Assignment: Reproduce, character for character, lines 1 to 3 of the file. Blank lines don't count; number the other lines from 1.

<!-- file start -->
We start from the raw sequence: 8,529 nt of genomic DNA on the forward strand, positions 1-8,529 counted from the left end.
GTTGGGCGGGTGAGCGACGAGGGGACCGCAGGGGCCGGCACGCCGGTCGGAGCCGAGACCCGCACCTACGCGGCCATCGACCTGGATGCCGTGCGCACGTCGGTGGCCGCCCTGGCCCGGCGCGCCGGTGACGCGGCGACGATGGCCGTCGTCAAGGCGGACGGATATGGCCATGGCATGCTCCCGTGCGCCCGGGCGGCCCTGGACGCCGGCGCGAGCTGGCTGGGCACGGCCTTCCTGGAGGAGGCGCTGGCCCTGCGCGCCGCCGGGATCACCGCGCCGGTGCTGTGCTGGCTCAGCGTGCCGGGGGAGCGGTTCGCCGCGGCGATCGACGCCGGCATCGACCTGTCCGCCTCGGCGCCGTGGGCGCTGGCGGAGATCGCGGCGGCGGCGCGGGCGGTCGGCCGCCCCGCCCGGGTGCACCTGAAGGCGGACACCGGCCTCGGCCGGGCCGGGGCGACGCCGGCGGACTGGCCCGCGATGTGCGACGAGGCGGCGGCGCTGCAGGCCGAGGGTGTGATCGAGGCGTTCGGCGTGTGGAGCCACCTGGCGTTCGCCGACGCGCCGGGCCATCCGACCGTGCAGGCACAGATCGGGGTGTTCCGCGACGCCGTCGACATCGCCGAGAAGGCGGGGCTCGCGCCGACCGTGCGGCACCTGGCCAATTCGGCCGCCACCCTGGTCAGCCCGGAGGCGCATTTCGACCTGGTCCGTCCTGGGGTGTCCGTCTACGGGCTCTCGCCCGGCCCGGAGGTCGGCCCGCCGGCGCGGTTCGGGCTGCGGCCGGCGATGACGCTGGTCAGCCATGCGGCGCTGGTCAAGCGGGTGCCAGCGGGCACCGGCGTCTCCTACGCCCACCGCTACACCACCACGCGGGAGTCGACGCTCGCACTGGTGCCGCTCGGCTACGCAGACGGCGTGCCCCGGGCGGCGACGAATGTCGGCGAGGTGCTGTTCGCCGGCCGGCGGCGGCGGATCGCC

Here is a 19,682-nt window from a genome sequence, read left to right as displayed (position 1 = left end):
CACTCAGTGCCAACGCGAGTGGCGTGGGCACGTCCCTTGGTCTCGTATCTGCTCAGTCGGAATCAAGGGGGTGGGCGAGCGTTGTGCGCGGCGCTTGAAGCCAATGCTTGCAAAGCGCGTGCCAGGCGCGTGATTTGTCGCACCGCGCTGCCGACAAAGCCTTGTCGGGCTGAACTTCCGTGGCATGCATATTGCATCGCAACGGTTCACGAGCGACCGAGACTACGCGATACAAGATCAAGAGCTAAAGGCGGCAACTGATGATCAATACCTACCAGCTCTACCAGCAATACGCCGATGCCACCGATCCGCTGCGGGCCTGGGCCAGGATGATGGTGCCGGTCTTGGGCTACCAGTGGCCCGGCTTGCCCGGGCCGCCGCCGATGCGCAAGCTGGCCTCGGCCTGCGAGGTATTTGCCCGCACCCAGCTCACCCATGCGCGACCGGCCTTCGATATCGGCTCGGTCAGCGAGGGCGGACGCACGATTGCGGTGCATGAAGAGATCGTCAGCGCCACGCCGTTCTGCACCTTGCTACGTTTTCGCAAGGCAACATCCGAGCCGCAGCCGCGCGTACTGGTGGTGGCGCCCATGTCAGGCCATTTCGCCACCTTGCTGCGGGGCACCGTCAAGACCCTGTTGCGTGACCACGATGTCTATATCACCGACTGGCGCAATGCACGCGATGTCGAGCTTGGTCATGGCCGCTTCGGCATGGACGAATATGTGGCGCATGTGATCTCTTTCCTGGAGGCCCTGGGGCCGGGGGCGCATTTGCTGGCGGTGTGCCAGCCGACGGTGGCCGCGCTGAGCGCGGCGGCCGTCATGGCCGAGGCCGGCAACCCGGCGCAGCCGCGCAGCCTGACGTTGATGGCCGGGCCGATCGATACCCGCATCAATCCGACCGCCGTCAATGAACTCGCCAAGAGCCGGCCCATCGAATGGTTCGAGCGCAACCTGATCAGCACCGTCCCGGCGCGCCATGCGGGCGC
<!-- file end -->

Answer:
We start from the raw sequence: 8,529 nt of genomic DNA on the forward strand, positions 1-8,529 counted from the left end.
GTTGGGCGGGTGAGCGACGAGGGGACCGCAGGGGCCGGCACGCCGGTCGGAGCCGAGACCCGCACCTACGCGGCCATCGACCTGGATGCCGTGCGCACGTCGGTGGCCGCCCTGGCCCGGCGCGCCGGTGACGCGGCGACGATGGCCGTCGTCAAGGCGGACGGATATGGCCATGGCATGCTCCCGTGCGCCCGGGCGGCCCTGGACGCCGGCGCGAGCTGGCTGGGCACGGCCTTCCTGGAGGAGGCGCTGGCCCTGCGCGCCGCCGGGATCACCGCGCCGGTGCTGTGCTGGCTCAGCGTGCCGGGGGAGCGGTTCGCCGCGGCGATCGACGCCGGCATCGACCTGTCCGCCTCGGCGCCGTGGGCGCTGGCGGAGATCGCGGCGGCGGCGCGGGCGGTCGGCCGCCCCGCCCGGGTGCACCTGAAGGCGGACACCGGCCTCGGCCGGGCCGGGGCGACGCCGGCGGACTGGCCCGCGATGTGCGACGAGGCGGCGGCGCTGCAGGCCGAGGGTGTGATCGAGGCGTTCGGCGTGTGGAGCCACCTGGCGTTCGCCGACGCGCCGGGCCATCCGACCGTGCAGGCACAGATCGGGGTGTTCCGCGACGCCGTCGACATCGCCGAGAAGGCGGGGCTCGCGCCGACCGTGCGGCACCTGGCCAATTCGGCCGCCACCCTGGTCAGCCCGGAGGCGCATTTCGACCTGGTCCGTCCTGGGGTGTCCGTCTACGGGCTCTCGCCCGGCCCGGAGGTCGGCCCGCCGGCGCGGTTCGGGCTGCGGCCGGCGATGACGCTGGTCAGCCATGCGGCGCTGGTCAAGCGGGTGCCAGCGGGCACCGGCGTCTCCTACGCCCACCGCTACACCACCACGCGGGAGTCGACGCTCGCACTGGTGCCGCTCGGCTACGCAGACGGCGTGCCCCGGGCGGCGACGAATGTCGGCGAGGTGCTGTTCGCCGGCCGGCGGCGGCGGATCGCC

Here is a 19,682-nt window from a genome sequence, read left to right as displayed (position 1 = left end):